I believe that Drake has empathy for others; I also 100% believe that Mo’Nique is solo dolo in her hunt for attention. 2018 has seen the “Queen of Comedy” promoting her Netflix boycott, ironically, considering that she did not promote her film, Precious way back in 2009, leading to her being blackballed from major roles and paydays by Tyler Perry, Lee Daniels, and future 2020 Presidential candidate, Oprah Winfrey. Mrs. Hicks speaking about her dealing with Netflix has brought up an issue that I wish that she would focus on more during her press run. Besides Ali Wong’s 2016 Baby Cobra and Cristela Alonzo’s 2017 Lower Classy, I can’t think of any WOC stand-up comics with a Netflix special. The situation is even more evident as we have seen specials from Katt Williams, Marlon Wayans, and of course, Chris Rock, released this month. Where’s Sasheer Zamata? Michelle Buteau? Aparna Nancherla? (I’ve really gotten into Corporate lately) Amanda Seales? Quinta B? I wonder, now that Nicole Byer is hosting the upcoming Netflix cooking show, Nailed It, has negotiations started for her special on the streaming service. I wanted the interview to be focused on the women that were missing out on opportunities, but instead Charlamagne The God got all blame and he was unlawfully convicted of mistreating all Black women by simply labelling Mo’Nique “Donkey of the Day”, a month ago. She is not the single representation of all Black women and does represent Black women.

If you want to hear the initial details of the Netflix meeting and negotiations from Monique and her husband-ager, Sidney Hicks (or Daddy) or cringe when she shamefully calls herself a “freedom fighter” because she questioned a teacher in elementary school once, I recommend listening to the last episode of their Open Relationship Podcast. On their platform and in the Sway In The Morning interview, she claims to be doing this for the next generation of funny women with melanin but has only named Tiffany Haddish, the comedic “It Girl” of the moment. News was released earlier last week about Haddish’s Netflix animated series that she will be starring and executive producing coming soon. The morning after the interview, the former star of The Carmicheal Show tweeted in response to a comment about if she gets a deal with Netflix it will be because of Mo’Nique. Her deal was made long before she publicly started her “boycott”. I see, hear, and think that this is nothing more than a publicity stunt for her resume.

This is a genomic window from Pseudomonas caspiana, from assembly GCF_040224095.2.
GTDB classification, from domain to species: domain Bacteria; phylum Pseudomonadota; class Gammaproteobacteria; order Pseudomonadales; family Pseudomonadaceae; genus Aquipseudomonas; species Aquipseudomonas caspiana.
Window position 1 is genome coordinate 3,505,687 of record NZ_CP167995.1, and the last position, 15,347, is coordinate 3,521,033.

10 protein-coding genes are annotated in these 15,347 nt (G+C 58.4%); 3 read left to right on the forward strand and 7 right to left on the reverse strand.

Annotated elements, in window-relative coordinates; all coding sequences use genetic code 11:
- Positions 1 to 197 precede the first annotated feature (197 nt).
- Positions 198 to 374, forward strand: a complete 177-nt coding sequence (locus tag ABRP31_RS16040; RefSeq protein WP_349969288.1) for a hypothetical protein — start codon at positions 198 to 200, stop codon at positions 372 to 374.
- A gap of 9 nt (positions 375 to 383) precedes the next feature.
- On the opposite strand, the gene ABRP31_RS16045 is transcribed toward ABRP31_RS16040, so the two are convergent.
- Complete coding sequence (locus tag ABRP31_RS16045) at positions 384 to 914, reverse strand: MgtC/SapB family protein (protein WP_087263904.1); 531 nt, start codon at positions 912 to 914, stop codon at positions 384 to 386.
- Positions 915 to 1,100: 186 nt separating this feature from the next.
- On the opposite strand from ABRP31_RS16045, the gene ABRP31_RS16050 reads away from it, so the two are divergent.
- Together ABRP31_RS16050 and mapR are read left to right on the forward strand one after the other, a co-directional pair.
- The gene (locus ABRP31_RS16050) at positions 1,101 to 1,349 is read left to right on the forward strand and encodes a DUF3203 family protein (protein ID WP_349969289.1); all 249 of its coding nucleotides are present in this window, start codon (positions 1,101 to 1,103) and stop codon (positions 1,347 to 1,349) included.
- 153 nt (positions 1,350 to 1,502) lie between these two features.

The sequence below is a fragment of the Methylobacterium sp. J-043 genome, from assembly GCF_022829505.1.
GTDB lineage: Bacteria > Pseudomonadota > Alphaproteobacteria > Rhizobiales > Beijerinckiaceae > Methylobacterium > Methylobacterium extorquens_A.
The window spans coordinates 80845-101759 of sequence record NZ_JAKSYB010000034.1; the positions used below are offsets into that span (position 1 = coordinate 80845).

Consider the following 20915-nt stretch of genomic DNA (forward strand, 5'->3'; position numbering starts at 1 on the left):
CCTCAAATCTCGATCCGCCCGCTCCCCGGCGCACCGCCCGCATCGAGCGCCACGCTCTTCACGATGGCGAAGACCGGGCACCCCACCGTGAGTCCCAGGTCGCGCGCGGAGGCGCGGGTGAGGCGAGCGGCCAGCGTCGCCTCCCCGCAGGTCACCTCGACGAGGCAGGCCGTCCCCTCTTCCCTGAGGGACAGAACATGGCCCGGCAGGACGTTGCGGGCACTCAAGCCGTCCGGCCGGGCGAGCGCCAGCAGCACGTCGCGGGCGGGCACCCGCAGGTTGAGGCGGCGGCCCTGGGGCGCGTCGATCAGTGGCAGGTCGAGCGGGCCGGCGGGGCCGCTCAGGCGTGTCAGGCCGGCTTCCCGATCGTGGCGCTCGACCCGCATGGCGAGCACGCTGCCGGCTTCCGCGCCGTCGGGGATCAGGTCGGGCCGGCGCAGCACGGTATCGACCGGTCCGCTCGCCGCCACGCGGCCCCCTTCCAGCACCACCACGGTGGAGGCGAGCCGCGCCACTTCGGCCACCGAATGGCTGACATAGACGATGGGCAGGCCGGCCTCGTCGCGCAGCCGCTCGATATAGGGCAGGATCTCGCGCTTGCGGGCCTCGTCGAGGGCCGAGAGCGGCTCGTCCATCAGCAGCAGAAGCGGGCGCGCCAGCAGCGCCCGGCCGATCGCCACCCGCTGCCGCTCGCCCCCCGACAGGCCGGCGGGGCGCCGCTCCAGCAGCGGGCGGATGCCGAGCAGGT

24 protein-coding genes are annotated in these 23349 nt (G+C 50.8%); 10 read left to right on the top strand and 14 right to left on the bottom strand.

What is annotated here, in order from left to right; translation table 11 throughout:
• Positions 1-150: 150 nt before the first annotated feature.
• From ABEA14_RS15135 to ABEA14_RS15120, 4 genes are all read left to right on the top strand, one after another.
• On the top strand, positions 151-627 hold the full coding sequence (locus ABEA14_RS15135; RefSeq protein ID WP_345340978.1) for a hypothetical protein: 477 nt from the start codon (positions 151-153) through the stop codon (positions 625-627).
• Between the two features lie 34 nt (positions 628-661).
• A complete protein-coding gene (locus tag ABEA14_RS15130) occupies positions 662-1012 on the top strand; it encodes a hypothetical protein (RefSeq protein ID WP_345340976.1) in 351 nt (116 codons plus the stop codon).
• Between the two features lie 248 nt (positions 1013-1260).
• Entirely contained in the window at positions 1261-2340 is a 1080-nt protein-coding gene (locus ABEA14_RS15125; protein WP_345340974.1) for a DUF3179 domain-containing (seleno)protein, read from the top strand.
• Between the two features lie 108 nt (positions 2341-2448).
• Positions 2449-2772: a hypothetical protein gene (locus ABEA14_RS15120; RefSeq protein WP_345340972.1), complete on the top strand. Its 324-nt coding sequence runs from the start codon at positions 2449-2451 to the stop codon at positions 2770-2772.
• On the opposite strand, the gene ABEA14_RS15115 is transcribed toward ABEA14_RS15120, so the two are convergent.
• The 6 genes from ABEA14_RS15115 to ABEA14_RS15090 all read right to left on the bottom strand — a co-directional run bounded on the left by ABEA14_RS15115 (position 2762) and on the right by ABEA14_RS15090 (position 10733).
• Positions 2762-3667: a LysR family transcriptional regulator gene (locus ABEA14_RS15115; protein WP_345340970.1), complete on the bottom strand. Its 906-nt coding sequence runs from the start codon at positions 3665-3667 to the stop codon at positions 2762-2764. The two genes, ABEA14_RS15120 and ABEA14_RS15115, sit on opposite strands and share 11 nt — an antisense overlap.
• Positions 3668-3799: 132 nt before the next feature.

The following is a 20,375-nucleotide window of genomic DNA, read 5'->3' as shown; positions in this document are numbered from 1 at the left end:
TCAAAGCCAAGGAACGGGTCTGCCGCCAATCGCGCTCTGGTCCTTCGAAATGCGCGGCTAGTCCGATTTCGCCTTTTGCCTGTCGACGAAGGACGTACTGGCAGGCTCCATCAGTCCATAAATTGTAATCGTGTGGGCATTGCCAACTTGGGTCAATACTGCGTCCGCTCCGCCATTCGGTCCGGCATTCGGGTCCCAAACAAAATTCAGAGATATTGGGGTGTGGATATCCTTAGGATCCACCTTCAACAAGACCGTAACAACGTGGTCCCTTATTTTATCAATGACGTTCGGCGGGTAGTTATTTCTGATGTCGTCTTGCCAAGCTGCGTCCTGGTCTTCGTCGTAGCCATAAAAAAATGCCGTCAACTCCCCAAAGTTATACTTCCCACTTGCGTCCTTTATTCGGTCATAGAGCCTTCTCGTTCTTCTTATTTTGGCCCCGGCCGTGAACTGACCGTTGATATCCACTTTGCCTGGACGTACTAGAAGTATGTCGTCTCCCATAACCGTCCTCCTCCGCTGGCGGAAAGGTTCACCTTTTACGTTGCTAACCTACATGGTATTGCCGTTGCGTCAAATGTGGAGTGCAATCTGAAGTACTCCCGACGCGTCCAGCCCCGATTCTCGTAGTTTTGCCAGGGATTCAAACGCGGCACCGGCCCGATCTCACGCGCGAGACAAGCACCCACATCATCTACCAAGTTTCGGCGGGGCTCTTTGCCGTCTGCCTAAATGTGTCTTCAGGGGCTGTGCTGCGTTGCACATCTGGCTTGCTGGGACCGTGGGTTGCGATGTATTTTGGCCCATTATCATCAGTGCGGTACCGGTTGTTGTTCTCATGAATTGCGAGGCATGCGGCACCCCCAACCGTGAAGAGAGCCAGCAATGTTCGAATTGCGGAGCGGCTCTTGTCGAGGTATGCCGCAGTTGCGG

Mo’s support for racial inequality and gender gap was dead silent before it affected her. Silence for Tracee Ellis Ross while negotiating to bridge her pay gap with Black-Ish co-star Anthony Anderson. No love for Leslie Jones while her nudes were leaked and she was bullied for starring in a Ghostbusters remake. The #TimesUp and #MeToo movements have been trending in various Hollywood conversations. I respect her for sharing her sexual abuse encounter in a #MeToo tweet, but I am befuddled beloved as she has not encouraged others to share their stories of abuse and as gone as far as to comparing film producer, Will Packer, her latest adversary to the monster of Lala Land, Harvey Weinstein. During her Breakfast Club appearance, the former star of The Parkers compared herself to her fellow “Best Supporting Actress” Oscar winner and #TimesUp advocate Viola Davis after a clip of the “Black Meryl Streep” went viral of her demanding to be paid her worth in money and job opportunities. Mo’Nique has a point; there is no reason for anyone to downplay her for being compensated how much she believes she is worth. My biggest and only issue is the coaxing effort to have everyone believe that she loves us. Mo(ther) Love has yet to support Phoebe Robinson and Jessica Williams‘s 4-part HBO special, 2 Dope Queens on her IG. I haven’t seen any tweets congratulating Lena Waithe‘s historic Emmy win, the success of The Chi, or her upcoming TBS series about a Queer Black Girl in her Twenties. I’ve yet to see any well-wishes for Issa Rae as anticipation is high for the junior season of Insecure and her two new HBO shows. The former BET late night host has no words of advice for Robin Thede and her BET late-night show but has plenty for Lenard (She is really fighting being “Donkey of the Day” once) or anyone that has anything negative to say about her one-woman crusade instead of leading a revolution. We’ll see the after effects and actions for others once her special is sold exclusively on her website then we’ll see if she can keep that same energy.